When a source consists of only one page, such as a newspaper article, should I give the page number in my in-text citation?
Note: This post relates to content in the eighth edition of the MLA Handbook. For up-to-date guidance, see the ninth edition of the MLA Handbook.
No. If a work is only one page, as in the example below, you should not include a page number in your in-text citation.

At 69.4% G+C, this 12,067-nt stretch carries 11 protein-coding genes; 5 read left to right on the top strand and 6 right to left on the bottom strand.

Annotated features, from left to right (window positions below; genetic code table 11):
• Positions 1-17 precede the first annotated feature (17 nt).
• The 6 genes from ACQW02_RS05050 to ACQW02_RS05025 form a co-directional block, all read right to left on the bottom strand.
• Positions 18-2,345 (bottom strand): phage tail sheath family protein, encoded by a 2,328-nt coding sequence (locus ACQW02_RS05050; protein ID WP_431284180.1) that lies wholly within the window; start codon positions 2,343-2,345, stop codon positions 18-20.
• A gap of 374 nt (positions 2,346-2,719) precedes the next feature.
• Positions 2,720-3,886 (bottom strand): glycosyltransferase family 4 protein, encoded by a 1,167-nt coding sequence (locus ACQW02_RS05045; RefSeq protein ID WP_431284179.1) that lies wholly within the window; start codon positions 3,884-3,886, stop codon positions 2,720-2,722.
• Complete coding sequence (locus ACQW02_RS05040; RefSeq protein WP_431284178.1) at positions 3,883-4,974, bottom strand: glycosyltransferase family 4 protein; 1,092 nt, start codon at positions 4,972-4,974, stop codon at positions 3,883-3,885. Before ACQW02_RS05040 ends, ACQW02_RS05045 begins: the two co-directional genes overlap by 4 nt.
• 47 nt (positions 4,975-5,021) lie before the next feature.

A lengthier article in New York City’s The World went even further, echoing Edwards’s suggestion of criminality in declaring Wilde’s novel “the sensation of the day in certain circles of society”—those circles “which call for constant police supervision” (Review).
Review of Oscar Wilde’s The Picture of Dorian Gray. The World, 17 July 1890, p. 5.
The example is from Thomas Vranken’s introduction to “Oscar Wilde’s Book,” by E. J. Edwards, in PMLA, vol. 133, no. 1, Jan. 2018, pp. 199–204.